Why Mental Health for Men Matters

I often wonder, why do men take better care of their cars than their psychological health? Men are known to neglect their health, especially their mental health. Although the stigma has lessened, it’s still difficult for men to admit to any ‘issues,’ often feeling that they have ‘nothing to complain about,’ preferring to handle it themselves.

I often hear men describing a gap between what they are feeling and what they are expected to feel, and that makes it even worse. “Why am I complaining?” I often hear. “I was raised to be strong and to tough it out. If I was in a third world country, or a prisoner, I could understand that I might feel unhappy and angry. But I live a pretty good life, in a nice house with a beautiful family. This is all I ever wanted, so why am I not happy? Why do I feel that things are not right? Why the anger and irritability?”

More often than we realize, we fail to remember that some of history’s (and today’s) most brilliant and influential men have struggled with mental health issues. Anthony Bourdain and Robin Williams are some modern names that come to mind, but did you know Abraham Lincoln was open about his own mental health battles? He was not alone. Winston Churchill, Theodore Roosevelt, and so many more great historical figures fought their own battles against depression and anxiety.

Depression and anxiety make existential thinkers out of all of us. Depression forced Abraham Lincoln into a deeper understanding—he had an insatiable drive to accomplish something meaningful in his life, and his suffering increased his empathy. Lincoln achieved his greatness, not despite his suffering, but because of it. And he is not alone. Winston Churchill’s openness to his intense emotion inspired others. And there are so many others.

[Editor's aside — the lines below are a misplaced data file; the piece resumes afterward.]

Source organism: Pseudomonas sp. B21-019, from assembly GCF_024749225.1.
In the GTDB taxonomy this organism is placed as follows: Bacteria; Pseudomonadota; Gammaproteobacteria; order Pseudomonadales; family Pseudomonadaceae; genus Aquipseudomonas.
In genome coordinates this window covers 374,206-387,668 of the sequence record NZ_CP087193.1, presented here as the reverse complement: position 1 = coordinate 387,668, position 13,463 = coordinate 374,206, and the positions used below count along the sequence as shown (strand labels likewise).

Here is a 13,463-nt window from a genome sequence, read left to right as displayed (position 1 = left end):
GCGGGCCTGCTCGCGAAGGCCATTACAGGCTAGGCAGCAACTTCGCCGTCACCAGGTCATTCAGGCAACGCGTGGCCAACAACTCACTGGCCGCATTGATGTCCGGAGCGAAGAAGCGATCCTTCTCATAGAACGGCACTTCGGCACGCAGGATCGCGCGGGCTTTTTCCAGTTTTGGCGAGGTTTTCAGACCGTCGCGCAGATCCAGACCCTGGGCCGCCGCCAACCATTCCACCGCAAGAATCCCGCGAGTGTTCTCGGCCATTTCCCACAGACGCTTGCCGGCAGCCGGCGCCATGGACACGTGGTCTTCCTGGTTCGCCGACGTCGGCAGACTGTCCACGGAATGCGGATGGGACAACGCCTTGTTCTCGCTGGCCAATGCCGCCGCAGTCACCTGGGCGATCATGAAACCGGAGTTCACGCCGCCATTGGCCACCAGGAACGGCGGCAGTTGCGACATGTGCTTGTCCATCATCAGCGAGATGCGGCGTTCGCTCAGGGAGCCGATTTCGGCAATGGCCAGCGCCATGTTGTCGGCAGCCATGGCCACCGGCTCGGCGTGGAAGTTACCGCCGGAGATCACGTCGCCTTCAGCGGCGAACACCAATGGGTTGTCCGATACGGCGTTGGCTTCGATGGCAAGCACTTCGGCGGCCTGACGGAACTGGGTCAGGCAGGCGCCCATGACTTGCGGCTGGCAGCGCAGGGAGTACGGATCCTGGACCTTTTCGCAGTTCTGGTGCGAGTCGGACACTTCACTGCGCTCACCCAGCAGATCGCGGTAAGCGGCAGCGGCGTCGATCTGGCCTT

It is not something you have to be embarrassed about. Whether you’re a ‘powerhouse’ husband, father, or brother, or have a holiday in Italy to look forward to, mental health issues can still lurk in the shadows. We all have these—it is a human experience, and it is treatable.

As a psychologist, I have seen first-hand the devastating effects of missed early signs. Why wait until your suffering is unbearable before seeking help? If you feel stuck in your life, or experience dread going home or going back to work Monday morning, why ignore it? You may be missing a critical warning signal.

This shame of feeling vulnerable exacerbates symptoms and does no one any favors. Why not get the same treatment for yourself as you would for your car? It is not a failure to get help for something that prevents you from living the life you love. If you are not feeling right, be honest with yourself—tell someone, and seek help. Seeking help can create a happier life not only for you, but your family too.

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